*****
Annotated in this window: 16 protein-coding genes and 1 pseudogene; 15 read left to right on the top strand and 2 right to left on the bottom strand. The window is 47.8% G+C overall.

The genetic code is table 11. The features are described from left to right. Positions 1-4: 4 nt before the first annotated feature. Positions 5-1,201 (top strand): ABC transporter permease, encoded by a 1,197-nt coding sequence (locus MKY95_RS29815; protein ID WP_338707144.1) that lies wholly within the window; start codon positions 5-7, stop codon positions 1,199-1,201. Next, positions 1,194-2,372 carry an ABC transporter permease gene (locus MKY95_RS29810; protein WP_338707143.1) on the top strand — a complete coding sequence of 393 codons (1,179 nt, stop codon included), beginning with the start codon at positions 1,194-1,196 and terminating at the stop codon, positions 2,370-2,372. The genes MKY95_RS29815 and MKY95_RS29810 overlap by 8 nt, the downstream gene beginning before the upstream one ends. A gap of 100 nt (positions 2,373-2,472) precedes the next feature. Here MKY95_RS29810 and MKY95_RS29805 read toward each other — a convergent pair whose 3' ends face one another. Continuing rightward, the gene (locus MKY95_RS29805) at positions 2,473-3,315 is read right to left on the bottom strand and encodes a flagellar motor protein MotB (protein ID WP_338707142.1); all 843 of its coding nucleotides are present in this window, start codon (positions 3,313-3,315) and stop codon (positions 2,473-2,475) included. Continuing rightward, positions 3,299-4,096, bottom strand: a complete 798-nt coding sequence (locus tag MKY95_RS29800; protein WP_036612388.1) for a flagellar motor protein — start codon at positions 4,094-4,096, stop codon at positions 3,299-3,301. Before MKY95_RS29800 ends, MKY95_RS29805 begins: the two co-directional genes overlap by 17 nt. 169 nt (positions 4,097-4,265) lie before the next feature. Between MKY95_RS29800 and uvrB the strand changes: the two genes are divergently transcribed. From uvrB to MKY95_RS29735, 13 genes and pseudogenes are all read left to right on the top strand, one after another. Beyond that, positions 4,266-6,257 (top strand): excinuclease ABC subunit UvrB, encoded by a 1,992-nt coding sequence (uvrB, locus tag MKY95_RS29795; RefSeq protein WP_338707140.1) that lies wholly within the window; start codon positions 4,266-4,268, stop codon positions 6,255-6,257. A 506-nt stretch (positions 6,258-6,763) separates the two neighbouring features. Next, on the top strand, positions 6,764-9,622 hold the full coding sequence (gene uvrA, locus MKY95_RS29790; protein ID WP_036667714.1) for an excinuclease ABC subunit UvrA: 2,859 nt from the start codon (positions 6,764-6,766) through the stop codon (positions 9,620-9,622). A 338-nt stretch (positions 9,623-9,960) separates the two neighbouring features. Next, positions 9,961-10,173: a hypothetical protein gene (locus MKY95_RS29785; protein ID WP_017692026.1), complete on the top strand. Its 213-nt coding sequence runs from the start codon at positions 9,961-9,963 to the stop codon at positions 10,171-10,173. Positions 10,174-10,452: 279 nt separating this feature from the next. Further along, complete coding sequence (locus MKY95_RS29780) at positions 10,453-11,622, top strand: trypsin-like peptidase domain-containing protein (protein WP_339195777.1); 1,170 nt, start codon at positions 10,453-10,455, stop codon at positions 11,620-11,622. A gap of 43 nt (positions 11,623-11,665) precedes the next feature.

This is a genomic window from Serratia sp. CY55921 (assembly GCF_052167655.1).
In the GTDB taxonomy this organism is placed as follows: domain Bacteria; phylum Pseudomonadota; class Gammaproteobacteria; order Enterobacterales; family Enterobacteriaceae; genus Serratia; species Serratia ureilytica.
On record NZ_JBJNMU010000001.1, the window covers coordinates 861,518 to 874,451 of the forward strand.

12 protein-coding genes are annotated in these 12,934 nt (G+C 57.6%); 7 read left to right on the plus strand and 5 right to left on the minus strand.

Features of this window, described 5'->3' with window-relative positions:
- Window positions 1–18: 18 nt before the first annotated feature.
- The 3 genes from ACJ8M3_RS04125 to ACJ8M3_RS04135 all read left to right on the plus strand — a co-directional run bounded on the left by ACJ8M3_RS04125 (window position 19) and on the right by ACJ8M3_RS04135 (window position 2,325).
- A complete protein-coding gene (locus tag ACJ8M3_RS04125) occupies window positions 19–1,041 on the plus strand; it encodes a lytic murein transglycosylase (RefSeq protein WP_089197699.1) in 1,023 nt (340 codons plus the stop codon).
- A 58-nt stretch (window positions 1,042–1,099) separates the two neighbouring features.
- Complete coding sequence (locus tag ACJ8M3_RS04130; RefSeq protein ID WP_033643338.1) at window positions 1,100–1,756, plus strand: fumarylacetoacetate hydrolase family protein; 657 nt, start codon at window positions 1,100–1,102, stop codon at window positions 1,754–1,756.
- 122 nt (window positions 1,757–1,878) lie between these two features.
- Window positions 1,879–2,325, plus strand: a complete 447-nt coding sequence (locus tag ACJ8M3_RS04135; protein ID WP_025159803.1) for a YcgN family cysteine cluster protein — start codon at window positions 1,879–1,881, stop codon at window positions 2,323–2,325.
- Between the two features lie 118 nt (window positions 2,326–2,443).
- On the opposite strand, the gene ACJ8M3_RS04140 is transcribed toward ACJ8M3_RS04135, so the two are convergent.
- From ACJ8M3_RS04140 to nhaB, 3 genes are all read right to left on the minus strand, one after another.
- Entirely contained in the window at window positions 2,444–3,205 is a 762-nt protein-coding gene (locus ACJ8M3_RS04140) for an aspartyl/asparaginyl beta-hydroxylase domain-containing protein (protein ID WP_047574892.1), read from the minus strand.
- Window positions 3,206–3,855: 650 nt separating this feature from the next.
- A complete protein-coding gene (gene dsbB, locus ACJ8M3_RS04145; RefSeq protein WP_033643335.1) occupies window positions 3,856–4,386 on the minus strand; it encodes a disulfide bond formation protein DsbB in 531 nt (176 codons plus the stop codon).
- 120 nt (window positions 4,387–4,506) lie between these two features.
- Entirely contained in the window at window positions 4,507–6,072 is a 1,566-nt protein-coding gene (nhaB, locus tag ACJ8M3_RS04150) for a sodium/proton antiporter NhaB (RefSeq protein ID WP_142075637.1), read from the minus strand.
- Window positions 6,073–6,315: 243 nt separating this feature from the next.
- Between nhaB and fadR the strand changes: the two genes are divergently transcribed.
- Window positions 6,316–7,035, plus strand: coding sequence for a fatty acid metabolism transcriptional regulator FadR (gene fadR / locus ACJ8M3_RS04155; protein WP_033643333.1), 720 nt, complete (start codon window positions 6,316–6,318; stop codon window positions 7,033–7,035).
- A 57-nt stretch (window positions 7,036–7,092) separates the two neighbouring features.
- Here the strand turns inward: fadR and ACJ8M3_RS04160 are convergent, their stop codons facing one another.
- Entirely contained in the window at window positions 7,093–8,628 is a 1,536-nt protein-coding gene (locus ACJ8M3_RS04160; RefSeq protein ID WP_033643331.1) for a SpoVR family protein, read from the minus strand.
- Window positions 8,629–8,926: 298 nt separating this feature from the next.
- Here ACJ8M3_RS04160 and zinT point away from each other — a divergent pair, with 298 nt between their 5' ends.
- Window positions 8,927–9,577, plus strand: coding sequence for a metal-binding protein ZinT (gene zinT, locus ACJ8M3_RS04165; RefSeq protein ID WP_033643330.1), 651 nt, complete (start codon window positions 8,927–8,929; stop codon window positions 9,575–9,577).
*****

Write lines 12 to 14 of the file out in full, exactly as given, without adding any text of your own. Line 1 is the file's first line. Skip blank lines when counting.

- Complete coding sequence (locus tag ACJ8M3_RS04130; RefSeq protein ID WP_033643338.1) at window positions 1,100–1,756, plus strand: fumarylacetoacetate hydrolase family protein; 657 nt, start codon at window positions 1,100–1,102, stop codon at window positions 1,754–1,756.
- 122 nt (window positions 1,757–1,878) lie between these two features.
- Window positions 1,879–2,325, plus strand: a complete 447-nt coding sequence (locus tag ACJ8M3_RS04135; protein ID WP_025159803.1) for a YcgN family cysteine cluster protein — start codon at window positions 1,879–1,881, stop codon at window positions 2,323–2,325.